Seeing Theodore Roosevelt National Park in Roosevelt’s eyes

Living the experience

Living the experience

“It was a land of vast silent spaces, of lonely rivers and  plains, where the wild game stared at the passing horseman”. – TR

It’s one thing to visit Theodore Roosevelt National Park as a tourist taking in the sites.  It’s a whole different experience trying to visit as Roosevelt, attempting to absorb and understand Roosevelt’s experience and his metamorphosis into a ranch man.

I found myself waking up early and stepping outside to just listen to the wind blowing the tree tops; song birds calling out, seeking their mates.  I watched the colors of the buttes change as the sun painted them or clouds dusted them with shadow.  The key thing I did differently on this visit unlike past visits, was I tried to imagine what Roosevelt was thinking, feeling –  as he sorted out his future without a wife or a mother.  How this land must have looked to him, the quiet solitude so different from a life of fast-paced politics and a growing New York city.

If he was looking for a place that he could hide, to contemplate his future, I can think of no better.

Once down by the Little Missouri, you are surrounded by multi-color canyon walls that isolate you while thirsty cottonwoods shade you.  Birds fill the trees, and the slow gurgle of the water lulls you slightly as you just listen to nature work her wonders.  The air is dry, the ground crunching under you as you step forward, the scent of the sage plants adding a spiritual aroma to the experience.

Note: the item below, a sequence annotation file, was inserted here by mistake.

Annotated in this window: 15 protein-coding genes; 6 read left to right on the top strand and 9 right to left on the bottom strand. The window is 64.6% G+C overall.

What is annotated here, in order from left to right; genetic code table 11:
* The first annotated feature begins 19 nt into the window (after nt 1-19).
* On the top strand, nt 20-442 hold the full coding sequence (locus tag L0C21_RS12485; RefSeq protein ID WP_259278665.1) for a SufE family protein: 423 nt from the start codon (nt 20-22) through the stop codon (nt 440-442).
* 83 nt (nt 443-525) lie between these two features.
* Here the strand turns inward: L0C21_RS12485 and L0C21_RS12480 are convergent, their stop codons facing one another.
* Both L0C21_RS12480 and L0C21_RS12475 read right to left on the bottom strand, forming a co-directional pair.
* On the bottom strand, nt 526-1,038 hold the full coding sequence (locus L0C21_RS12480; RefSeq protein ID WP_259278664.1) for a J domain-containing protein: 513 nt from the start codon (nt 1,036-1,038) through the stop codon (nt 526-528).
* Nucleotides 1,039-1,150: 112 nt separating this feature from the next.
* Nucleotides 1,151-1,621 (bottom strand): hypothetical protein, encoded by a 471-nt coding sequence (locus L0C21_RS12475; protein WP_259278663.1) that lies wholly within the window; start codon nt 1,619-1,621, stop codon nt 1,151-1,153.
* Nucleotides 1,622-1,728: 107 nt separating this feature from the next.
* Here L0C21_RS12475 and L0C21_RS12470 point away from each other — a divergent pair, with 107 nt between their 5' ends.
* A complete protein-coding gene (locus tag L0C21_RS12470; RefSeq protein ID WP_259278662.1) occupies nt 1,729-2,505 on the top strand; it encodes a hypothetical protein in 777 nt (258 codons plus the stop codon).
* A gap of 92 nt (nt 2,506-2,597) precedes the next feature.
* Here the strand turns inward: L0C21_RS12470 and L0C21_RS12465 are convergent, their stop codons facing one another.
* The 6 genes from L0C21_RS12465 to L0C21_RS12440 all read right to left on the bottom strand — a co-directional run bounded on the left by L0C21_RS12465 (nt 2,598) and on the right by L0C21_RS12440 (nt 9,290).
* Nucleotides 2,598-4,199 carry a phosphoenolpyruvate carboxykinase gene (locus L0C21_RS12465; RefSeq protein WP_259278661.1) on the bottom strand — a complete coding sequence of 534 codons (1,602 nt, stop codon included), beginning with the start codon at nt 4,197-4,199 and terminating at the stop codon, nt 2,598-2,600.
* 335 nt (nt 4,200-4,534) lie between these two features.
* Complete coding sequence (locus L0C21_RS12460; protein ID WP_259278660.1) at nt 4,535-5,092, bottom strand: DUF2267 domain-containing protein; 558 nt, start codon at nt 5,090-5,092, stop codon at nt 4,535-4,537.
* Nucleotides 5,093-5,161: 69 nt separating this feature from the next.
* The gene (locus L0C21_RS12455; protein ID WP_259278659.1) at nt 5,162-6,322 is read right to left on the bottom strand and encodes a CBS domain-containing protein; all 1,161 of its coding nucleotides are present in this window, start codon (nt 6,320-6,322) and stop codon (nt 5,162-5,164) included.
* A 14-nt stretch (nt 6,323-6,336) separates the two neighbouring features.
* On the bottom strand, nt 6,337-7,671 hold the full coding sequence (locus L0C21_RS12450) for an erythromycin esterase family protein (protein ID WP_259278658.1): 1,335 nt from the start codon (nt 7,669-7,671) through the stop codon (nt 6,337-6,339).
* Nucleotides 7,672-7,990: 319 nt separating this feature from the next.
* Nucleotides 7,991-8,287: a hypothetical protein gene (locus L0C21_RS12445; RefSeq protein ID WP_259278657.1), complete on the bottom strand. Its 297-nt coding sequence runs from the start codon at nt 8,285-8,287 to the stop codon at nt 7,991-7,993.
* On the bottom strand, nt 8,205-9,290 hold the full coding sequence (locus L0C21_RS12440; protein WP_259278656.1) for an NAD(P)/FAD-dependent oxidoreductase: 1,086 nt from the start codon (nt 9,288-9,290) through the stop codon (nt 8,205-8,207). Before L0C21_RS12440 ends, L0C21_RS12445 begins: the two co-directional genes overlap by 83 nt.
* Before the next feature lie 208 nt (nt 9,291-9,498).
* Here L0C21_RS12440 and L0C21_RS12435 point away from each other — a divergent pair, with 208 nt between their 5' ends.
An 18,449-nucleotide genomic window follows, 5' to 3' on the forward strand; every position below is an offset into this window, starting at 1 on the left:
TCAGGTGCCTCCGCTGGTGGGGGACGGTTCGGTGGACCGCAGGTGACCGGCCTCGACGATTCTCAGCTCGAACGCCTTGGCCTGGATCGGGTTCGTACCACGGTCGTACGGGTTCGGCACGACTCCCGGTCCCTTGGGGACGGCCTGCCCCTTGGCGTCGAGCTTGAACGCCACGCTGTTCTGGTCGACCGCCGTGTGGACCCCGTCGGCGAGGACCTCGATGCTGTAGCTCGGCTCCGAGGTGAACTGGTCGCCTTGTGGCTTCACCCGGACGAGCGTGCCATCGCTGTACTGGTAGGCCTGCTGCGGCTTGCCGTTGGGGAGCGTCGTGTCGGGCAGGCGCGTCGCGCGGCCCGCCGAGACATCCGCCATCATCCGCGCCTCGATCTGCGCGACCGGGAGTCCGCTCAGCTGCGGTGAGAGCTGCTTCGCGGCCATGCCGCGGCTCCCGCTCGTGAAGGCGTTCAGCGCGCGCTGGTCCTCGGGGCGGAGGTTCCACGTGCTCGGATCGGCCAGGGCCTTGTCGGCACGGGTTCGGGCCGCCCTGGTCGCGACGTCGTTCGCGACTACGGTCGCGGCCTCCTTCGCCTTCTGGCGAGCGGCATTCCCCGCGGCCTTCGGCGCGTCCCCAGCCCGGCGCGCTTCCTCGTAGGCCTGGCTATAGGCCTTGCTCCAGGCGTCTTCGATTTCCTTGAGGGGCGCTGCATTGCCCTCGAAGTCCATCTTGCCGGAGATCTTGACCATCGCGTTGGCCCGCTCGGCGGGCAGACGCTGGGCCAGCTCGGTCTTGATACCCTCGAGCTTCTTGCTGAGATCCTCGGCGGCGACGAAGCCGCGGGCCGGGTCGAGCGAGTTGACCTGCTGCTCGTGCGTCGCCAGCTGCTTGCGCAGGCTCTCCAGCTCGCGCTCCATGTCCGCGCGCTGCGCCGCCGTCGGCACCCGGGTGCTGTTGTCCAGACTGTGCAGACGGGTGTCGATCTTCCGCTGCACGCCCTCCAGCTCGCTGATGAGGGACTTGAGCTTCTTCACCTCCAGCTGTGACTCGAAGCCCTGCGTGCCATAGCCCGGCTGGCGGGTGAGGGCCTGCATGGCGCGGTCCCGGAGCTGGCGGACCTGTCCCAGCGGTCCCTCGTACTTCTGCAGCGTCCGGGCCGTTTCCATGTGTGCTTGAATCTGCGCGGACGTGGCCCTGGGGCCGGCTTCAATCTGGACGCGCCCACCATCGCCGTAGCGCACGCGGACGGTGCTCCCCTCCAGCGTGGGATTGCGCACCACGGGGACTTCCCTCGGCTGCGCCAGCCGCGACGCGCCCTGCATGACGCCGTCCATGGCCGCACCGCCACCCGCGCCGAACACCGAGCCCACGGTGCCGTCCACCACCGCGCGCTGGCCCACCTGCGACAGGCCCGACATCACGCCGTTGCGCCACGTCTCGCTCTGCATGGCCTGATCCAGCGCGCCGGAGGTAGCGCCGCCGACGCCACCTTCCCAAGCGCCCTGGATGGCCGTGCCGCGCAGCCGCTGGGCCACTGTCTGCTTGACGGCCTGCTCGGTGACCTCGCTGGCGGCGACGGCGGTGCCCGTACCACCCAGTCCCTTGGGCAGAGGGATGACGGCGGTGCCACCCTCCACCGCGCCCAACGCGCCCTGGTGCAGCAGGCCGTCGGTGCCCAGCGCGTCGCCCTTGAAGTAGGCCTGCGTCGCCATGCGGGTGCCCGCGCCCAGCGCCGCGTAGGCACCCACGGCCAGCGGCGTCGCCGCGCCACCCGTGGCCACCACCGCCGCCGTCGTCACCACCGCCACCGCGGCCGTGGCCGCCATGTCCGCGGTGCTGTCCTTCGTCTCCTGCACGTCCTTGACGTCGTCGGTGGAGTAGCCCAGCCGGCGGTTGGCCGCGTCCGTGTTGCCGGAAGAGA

I thought of TR in his rocking chair on the porch, reading a book but also taking careful inventory in his mind of the animals he could observe.  His memory only slowly eroded of the tragedy of losing his beloved on the same day.  I could imagine sorrow being replaced with hard, rugged work.  The kind of work that is not for a paycheck, but real, honest survival.   This is a harsh land, unforgiving to fools who dare cross it without knowledge: Rattle snakes, quick sand and loose gravel near cliff edges lay in wait to reach out and grab the passerby.    This is the perfect place to find your strength – to test your mettle and push your abilities.   There was little room for error.  If you went out alone without the skills you needed, there was a significant reality that you might never return.  Do or die.

Roosevelt was in mourning.  He was in the right kind of environment that if he wanted to “give up” – the land would gladly accommodate him.  But it is also the kind of place that awakens you as well and thankfully, this is what it did for him.  The challenge for survival was embraced by him and he took it head-on.  Roosevelt would take this lesson and apply it each day for the rest of his life.

He would later say of the experience:  “I would never have become President, if it were not for my time in the Dakota’s”